Tag:Donald Fehr
Posted on: November 13, 2011 11:40 am
 

Report: NHLPA finds unreported team revenues

By Brian Stubits

Every day I look at what the NBA is going through with its lockout and hope hockey doesn't face the same, again. I keep my hopes buoyed by the belief that so many of the people currently involved went through it then and don't want to lose another season.

But perhaps a bit of good faith in negotiating has slipped away after a report from Larry Brooks of the New York Post.

We can’t tell you whether this is a case of hide-and-seek, but Slap Shots has learned from several sources that after exercising its right for the first time to audit select NHL clubs, the NHLPA believes it has discovered unreported revenues from last season.

This, in addition to a dispute over whether the $25 million Glendale, Ariz., paid the NHL to keep the Coyotes from absconding to Winnipeg should be considered hockey-related revenue, is what is holding up issuance of the escrow refunds to the players and checks to the owners who qualify for the second round of 2010-11 revenue sharing.

We’re told Washington and Nashville are among at least a handful of clubs that have been cited for failure to declare hockey-related revenue, with the matter now more likely than not to be decided in arbitration.

You can credit the NHLPA's findings to Donald Fehr, the new union head who ordered the audit to be done, something the NHLPA hadn't done in past years. I doubt knowledge of this won't harden Fehr's stance as he prepares to begin negotiating a new collective bargaining agreement after the All-Star break.

It's possible that this missing income was unintentional; I don't want to rule that part out. But it doesn't seem likely and the appearance certainly isn't pretty for the owners. The question remains and will remain; how much had owners been withholding in past seasons? The NHLPA can't find that out now as the books are closed.

Brooks also reports that a high-ranking executive identified only as one from a team that is doing well on and off the ice that players “will get 48 to 50 percent, and there will be a rollback” in the next CBA. Certainly this will be the owners' stance to begin with, but making it happen is another thing altogether. The players are receiving 57 percent of the revenue right now, it will be tough to get them to back down much off that number, especially now that it was revealed some teams weren't being forthright and the players weren't getting all of their 57 percent.

Now please don't let this hamper the negotiations. I'm not ready for another lockout, the offseason is bad enough.

Photo: Getty Images

For more hockey news, rumors and analysis, follow @EyeOnHockey and @BrianStubitsNHL on Twitter.

Category: NHL
Posted on: October 6, 2011 10:03 am
 

Daily Skate: EA simulation picks Pens to win Cup

By Brian Stubits

Today is a very special edition of the Daily Skate. We don't have to tell you why, but we will anyway: the season begins tonight! There are three games on tap, including the champion Bruins opening vs. the Flyers Canadiens-Maple Leafs and Penguins-Canucks. Scoreboard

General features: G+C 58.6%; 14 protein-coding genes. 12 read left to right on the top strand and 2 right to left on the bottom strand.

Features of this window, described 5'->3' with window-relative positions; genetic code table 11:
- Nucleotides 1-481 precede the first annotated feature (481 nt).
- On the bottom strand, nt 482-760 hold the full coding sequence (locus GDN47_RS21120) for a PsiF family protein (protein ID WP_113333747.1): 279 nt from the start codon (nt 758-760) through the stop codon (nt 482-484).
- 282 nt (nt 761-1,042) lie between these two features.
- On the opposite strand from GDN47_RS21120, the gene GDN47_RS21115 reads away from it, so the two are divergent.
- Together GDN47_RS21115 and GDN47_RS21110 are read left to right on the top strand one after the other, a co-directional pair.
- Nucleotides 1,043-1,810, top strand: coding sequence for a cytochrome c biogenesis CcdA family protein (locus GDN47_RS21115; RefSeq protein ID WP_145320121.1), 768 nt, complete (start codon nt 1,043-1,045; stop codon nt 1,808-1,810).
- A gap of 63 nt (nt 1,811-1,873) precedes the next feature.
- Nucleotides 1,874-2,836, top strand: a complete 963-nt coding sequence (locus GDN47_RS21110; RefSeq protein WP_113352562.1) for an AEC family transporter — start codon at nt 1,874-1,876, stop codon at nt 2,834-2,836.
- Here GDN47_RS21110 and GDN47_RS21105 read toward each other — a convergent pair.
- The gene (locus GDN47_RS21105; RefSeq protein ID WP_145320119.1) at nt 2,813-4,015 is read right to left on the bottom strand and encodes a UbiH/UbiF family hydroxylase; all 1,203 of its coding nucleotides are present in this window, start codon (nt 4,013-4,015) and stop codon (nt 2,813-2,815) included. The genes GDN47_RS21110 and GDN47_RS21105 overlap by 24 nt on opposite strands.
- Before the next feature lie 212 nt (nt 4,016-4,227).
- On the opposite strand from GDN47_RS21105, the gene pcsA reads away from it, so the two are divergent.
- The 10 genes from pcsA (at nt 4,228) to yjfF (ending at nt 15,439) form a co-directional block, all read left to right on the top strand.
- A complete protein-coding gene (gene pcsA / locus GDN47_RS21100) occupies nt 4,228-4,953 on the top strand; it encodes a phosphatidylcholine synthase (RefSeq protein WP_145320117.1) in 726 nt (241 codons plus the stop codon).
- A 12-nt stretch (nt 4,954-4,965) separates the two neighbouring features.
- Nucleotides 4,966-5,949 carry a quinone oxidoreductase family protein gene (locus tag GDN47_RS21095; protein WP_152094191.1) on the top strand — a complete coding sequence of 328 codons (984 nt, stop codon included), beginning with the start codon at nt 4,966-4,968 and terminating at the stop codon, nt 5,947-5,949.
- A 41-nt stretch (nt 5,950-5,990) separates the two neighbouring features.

SIMULATION SEASON: Two seasons ago, EA Sports' simulation using their hockey video game picked the Blackhawks to win the Cup and they did. Last season it predicted the Canucks would win the Presidents' Trophy and the Finals would be Vancouver vs. Boston. It was. This season? The Penguins are their champ. Feeling good Pittsburgh? (EA.com)

OPTIMISTIC START: The negotiations are still a few months away, but if you're like me, you're really starting to fear losing another season to labor strife. But new NHLPA boss Donald Fehr isn't. He's optimistic as the season gets under way that they can get a deal done. There will be plenty of time to negotiate, likely beginning around the All-Star break. (Winnipeg Free Press)

THE HEAT WILL BE ON: The over/under (more on that later today) for the number of coaches to be fired mid-season is 1.5 from bodog. The first could be Ron Wilson of the Maple Leafs. He begins the season squarely on the hot seat as expectations are as high as they have been in a while in Toronto. (Toronto Star)

HE COULD BE BACK: That was supposed to be in a Schwarzenegger voice. Anyway, "he" is Sean Avery, the recently waived Rangers forward who many assumed played his last game not only for the Blueshirts, but in the NHL as no team claimed him. Not so fast. GM Glen Sather says if Avery has earned it, no doubt he could be recalled from the AHL, where he was relocated on Wednesday. (New York Post)

PEACE AND QUIET: It's assumed that most players would prefer to play for a rabid fan base in a hockey-crazy city. Considering that qualifies for each of the seven Canadian markets and a majority of players are Canadian, it seems to be a perfect fit. But former Senators star Mike Fisher is enjoying life outside the spotlight with the Predators in Nashville. (Senators Extra)

SKINNER FEVER PART II: Jeff Skinner was a breakout star for the Hurricanes last season, winning the Calder Trophy as the top rookie. He was also a local star, especially among the swooning young girls of Raleigh. He talks about the craziness he went through last year, expectations for the coming season and much more. (Puck Daddy)

UNDERDOGS, EH?: First-year Dallas Stars coach Glen Gulatzan doesn't mind one bit that his team is considered an underdog. With players like Jamie Benn, Mike Ribiero, Brenden Morrow and Loui Eriksson, I can see why he wouldn't mind being below the radar. Oh, and his Canadian accent is pretty thick (just sayin').